Link back to the discussion thread.


  • European power prices soar to a record high as Russia slashes natural gas supplies, pushing the continent to the brink of recession Business Insider

The cost of buying electricity in Europe soared to a record high on Wednesday after Russia slashed the flow of natural gas into the continent, piling pressure on the continent’s already fragile economy.

German power for delivery next year, the benchmark European price, shot up to a record 388 euros ($394) per megawatt hour on Wednesday — more than 400% higher than a year earlier. It later pared its gains slightly.

The surge in electricity prices came as European natural gas prices — which are a key input in power generation — rose for the sixth day in a row as Russia followed through on its promise to further choke off supplies.

Dutch TTF natural gas futures, the European benchmark, were 2% higher on Wednesday at 203.50 euros per megawatt hour. That was more than 26% higher than Friday’s close and roughly 780% above a year earlier.


  • Ukraine aims for $15-20b IMF loan by year-end, says central bank governor Jakarta Post

Ukraine aims to strike a deal for a $15-$20 billion program with the International Monetary Fund before year-end to help shore up its war-torn economy, the country’s central bank governor Kyrylo Shevchenko told Reuters.

  • Ukraine to ask for free gas RT

Free?! Isn’t that… communism?!?

Ukraine will ask the US for natural gas deliveries on the same principle as applied to weapons and ammunition, Ukrainian Prime Minister Denis Shmigal said on Tuesday. This “gas lend-lease” will be needed for the coming winter, he said. Meanwhile, the European Union has imposed gas rationing.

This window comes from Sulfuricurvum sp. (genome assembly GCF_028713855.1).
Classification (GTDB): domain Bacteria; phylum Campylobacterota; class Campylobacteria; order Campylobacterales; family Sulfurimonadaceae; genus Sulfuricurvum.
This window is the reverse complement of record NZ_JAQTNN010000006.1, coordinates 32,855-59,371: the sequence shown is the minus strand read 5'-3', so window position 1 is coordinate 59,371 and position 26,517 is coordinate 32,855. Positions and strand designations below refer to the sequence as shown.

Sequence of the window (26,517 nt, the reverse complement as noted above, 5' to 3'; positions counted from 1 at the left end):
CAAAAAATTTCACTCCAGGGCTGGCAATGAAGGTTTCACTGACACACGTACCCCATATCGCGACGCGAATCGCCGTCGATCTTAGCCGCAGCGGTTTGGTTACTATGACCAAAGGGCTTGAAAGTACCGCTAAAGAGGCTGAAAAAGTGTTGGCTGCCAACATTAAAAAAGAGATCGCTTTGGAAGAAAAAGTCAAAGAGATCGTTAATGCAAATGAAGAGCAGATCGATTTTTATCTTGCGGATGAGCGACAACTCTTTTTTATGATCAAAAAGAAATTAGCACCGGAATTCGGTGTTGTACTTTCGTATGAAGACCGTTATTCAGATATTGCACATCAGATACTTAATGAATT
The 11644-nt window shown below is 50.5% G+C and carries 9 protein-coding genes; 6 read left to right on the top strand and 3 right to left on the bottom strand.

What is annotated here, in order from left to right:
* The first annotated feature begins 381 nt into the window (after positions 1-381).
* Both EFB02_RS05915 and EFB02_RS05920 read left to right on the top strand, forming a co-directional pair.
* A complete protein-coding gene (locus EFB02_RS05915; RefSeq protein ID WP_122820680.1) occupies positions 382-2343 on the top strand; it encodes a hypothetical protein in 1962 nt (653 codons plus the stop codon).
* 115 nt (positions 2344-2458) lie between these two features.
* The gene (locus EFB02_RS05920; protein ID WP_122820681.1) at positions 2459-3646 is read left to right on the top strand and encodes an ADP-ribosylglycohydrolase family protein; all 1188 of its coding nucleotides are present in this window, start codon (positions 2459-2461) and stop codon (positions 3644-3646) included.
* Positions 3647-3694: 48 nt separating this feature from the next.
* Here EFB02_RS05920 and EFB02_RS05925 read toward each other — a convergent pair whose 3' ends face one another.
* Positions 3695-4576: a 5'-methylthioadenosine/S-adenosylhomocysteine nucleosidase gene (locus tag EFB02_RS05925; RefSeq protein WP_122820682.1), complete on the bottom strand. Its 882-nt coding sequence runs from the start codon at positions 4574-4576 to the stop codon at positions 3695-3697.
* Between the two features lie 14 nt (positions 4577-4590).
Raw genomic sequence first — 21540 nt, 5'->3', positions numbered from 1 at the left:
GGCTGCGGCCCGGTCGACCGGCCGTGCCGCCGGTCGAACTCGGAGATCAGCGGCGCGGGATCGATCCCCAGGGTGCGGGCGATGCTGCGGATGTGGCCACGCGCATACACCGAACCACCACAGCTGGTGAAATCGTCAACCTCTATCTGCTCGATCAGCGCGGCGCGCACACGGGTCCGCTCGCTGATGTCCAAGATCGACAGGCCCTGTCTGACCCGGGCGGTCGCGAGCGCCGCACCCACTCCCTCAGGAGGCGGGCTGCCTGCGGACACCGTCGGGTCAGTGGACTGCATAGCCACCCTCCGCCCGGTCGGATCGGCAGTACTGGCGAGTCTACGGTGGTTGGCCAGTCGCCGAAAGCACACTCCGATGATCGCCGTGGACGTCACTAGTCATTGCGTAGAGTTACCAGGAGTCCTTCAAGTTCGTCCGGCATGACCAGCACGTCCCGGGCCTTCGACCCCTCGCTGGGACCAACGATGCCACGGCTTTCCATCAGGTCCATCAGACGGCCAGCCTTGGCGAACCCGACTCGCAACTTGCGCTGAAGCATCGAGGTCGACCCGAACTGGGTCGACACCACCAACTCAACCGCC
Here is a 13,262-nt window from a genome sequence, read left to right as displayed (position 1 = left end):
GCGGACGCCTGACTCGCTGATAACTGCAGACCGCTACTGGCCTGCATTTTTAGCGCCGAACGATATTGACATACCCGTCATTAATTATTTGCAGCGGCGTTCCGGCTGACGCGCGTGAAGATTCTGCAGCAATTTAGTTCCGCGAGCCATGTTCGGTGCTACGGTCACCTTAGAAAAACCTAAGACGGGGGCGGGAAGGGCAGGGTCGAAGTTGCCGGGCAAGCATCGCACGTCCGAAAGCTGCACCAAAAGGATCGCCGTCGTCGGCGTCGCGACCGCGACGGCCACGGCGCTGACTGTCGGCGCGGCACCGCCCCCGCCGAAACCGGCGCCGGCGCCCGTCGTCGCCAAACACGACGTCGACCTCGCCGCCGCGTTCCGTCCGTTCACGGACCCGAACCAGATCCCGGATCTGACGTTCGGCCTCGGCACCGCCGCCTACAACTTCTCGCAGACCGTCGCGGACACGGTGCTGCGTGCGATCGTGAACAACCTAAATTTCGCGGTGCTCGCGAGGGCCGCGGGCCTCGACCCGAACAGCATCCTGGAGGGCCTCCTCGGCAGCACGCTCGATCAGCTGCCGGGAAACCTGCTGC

“The government of Ukraine has decided to apply to the government of the United States of America to provide our state with a ‘gas lend-lease’ for a stable heating season,” Shmigal announced during a cabinet meeting, according to a video posted to his Telegram channel.

“Preparations for the most difficult winter in our history continue, and we are looking for all possible tools to be ready for any scenario,” he added.

While Shmigal did not elaborate on how the proposed arrangement would work, his use of the term “lend-lease” suggests that Kiev expects to get deliveries of US liquefied natural gas (LNG) for free. The US has long sought to sell its LNG on the European market, but it could not compete with the Russian gas on price.

The Government of Ukraine has issued a blacklist of individuals who they judge to be “promoting Russian propaganda” — including a number of prominent Western intellectuals.

The “Center for Countering Disinformation,” established in 2021 under Volodymyr Zelensky and headed by former lawyer Polina Lysenko, sits within the National Security and Defence Council of Ukraine. Its stated aim is to detect and counter “propaganda” and “destructive disinformation” and to prevent the “manipulation of public opinion.”